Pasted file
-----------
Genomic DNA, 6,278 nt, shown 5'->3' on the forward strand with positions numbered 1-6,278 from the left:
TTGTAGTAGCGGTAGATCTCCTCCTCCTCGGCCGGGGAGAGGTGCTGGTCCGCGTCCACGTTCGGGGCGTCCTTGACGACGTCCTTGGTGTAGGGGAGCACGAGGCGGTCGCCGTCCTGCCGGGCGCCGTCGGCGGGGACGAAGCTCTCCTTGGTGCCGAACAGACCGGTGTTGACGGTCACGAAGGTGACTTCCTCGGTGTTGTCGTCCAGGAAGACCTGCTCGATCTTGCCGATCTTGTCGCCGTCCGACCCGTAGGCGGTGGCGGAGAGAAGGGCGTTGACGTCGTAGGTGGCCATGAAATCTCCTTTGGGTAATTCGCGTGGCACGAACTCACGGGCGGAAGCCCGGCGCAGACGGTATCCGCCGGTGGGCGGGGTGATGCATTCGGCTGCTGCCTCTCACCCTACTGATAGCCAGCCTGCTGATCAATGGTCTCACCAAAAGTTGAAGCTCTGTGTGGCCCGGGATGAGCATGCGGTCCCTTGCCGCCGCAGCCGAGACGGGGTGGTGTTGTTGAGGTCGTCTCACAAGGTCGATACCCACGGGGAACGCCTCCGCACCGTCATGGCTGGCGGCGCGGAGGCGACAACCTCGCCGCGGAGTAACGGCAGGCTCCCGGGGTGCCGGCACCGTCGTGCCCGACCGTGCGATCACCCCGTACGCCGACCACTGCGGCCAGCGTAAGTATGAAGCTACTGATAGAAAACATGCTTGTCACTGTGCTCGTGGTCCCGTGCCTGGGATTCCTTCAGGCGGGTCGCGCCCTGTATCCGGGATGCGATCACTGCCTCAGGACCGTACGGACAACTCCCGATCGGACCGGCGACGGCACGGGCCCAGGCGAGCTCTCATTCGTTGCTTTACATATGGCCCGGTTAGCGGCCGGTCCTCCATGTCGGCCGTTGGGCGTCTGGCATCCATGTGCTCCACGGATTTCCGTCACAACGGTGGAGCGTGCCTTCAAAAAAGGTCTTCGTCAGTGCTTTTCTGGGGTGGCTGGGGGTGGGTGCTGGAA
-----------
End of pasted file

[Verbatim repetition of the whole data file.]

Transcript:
Genomic DNA, 6,278 nt, shown 5'->3' on the forward strand with positions numbered 1-6,278 from the left:
TTGTAGTAGCGGTAGATCTCCTCCTCCTCGGCCGGGGAGAGGTGCTGGTCCGCGTCCACGTTCGGGGCGTCCTTGACGACGTCCTTGGTGTAGGGGAGCACGAGGCGGTCGCCGTCCTGCCGGGCGCCGTCGGCGGGGACGAAGCTCTCCTTGGTGCCGAACAGACCGGTGTTGACGGTCACGAAGGTGACTTCCTCGGTGTTGTCGTCCAGGAAGACCTGCTCGATCTTGCCGATCTTGTCGCCGTCCGACCCGTAGGCGGTGGCGGAGAGAAGGGCGTTGACGTCGTAGGTGGCCATGAAATCTCCTTTGGGTAATTCGCGTGGCACGAACTCACGGGCGGAAGCCCGGCGCAGACGGTATCCGCCGGTGGGCGGGGTGATGCATTCGGCTGCTGCCTCTCACCCTACTGATAGCCAGCCTGCTGATCAATGGTCTCACCAAAAGTTGAAGCTCTGTGTGGCCCGGGATGAGCATGCGGTCCCTTGCCGCCGCAGCCGAGACGGGGTGGTGTTGTTGAGGTCGTCTCACAAGGTCGATACCCACGGGGAACGCCTCCGCACCGTCATGGCTGGCGGCGCGGAGGCGACAACCTCGCCGCGGAGTAACGGCAGGCTCCCGGGGTGCCGGCACCGTCGTGCCCGACCGTGCGATCACCCCGTACGCCGACCACTGCGGCCAGCGTAAGTATGAAGCTACTGATAGAAAACATGCTTGTCACTGTGCTCGTGGTCCCGTGCCTGGGATTCCTTCAGGCGGGTCGCGCCCTGTATCCGGGATGCGATCACTGCCTCAGGACCGTACGGACAACTCCCGATCGGACCGGCGACGGCACGGGCCCAGGCGAGCTCTCATTCGTTGCTTTACATATGGCCCGGTTAGCGGCCGGTCCTCCATGTCGGCCGTTGGGCGTCTGGCATCCATGTGCTCCACGGATTTCCGTCACAACGGTGGAGCGTGCCTTCAAAAAAGGTCTTCGTCAGTGCTTTTCTGGGGTGGCTGGGGGTGGGTGCTGGAA